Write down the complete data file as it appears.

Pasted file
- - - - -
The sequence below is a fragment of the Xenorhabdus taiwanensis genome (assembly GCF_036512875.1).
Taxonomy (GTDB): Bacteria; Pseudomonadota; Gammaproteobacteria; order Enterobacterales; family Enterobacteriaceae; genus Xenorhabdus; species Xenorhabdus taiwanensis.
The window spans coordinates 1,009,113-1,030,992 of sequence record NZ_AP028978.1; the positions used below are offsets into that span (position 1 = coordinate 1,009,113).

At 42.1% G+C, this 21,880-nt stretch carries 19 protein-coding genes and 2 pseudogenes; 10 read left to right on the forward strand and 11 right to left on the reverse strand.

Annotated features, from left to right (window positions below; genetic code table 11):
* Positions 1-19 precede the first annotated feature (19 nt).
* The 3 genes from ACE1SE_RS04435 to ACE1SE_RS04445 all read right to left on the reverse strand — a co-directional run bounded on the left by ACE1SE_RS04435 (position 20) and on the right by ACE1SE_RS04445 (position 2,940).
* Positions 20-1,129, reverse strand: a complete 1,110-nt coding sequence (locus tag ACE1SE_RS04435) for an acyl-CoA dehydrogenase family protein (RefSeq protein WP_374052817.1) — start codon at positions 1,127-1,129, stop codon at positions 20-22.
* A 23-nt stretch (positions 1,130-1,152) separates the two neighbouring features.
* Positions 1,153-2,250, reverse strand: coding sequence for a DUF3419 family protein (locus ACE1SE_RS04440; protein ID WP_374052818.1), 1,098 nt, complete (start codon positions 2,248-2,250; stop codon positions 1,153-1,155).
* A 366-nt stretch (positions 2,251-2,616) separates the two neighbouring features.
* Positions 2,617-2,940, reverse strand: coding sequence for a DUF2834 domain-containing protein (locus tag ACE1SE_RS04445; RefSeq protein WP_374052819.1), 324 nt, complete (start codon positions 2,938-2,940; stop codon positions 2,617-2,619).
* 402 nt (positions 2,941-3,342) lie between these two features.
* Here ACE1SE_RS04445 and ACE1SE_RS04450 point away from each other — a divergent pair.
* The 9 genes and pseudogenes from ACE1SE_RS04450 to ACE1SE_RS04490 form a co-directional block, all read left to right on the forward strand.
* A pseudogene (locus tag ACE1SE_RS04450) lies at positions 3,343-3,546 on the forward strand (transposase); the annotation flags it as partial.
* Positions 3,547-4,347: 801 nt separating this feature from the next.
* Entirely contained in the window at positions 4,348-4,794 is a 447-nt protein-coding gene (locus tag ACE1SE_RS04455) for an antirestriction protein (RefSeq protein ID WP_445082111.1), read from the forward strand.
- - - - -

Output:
The sequence below is a fragment of the Xenorhabdus taiwanensis genome (assembly GCF_036512875.1).
Taxonomy (GTDB): Bacteria; Pseudomonadota; Gammaproteobacteria; order Enterobacterales; family Enterobacteriaceae; genus Xenorhabdus; species Xenorhabdus taiwanensis.
The window spans coordinates 1,009,113-1,030,992 of sequence record NZ_AP028978.1; the positions used below are offsets into that span (position 1 = coordinate 1,009,113).

At 42.1% G+C, this 21,880-nt stretch carries 19 protein-coding genes and 2 pseudogenes; 10 read left to right on the forward strand and 11 right to left on the reverse strand.

Annotated features, from left to right (window positions below; genetic code table 11):
* Positions 1-19 precede the first annotated feature (19 nt).
* The 3 genes from ACE1SE_RS04435 to ACE1SE_RS04445 all read right to left on the reverse strand — a co-directional run bounded on the left by ACE1SE_RS04435 (position 20) and on the right by ACE1SE_RS04445 (position 2,940).
* Positions 20-1,129, reverse strand: a complete 1,110-nt coding sequence (locus tag ACE1SE_RS04435) for an acyl-CoA dehydrogenase family protein (RefSeq protein WP_374052817.1) — start codon at positions 1,127-1,129, stop codon at positions 20-22.
* A 23-nt stretch (positions 1,130-1,152) separates the two neighbouring features.
* Positions 1,153-2,250, reverse strand: coding sequence for a DUF3419 family protein (locus ACE1SE_RS04440; protein ID WP_374052818.1), 1,098 nt, complete (start codon positions 2,248-2,250; stop codon positions 1,153-1,155).
* A 366-nt stretch (positions 2,251-2,616) separates the two neighbouring features.
* Positions 2,617-2,940, reverse strand: coding sequence for a DUF2834 domain-containing protein (locus tag ACE1SE_RS04445; RefSeq protein WP_374052819.1), 324 nt, complete (start codon positions 2,938-2,940; stop codon positions 2,617-2,619).
* 402 nt (positions 2,941-3,342) lie between these two features.
* Here ACE1SE_RS04445 and ACE1SE_RS04450 point away from each other — a divergent pair.
* The 9 genes and pseudogenes from ACE1SE_RS04450 to ACE1SE_RS04490 form a co-directional block, all read left to right on the forward strand.
* A pseudogene (locus tag ACE1SE_RS04450) lies at positions 3,343-3,546 on the forward strand (transposase); the annotation flags it as partial.
* Positions 3,547-4,347: 801 nt separating this feature from the next.
* Entirely contained in the window at positions 4,348-4,794 is a 447-nt protein-coding gene (locus tag ACE1SE_RS04455) for an antirestriction protein (RefSeq protein ID WP_445082111.1), read from the forward strand.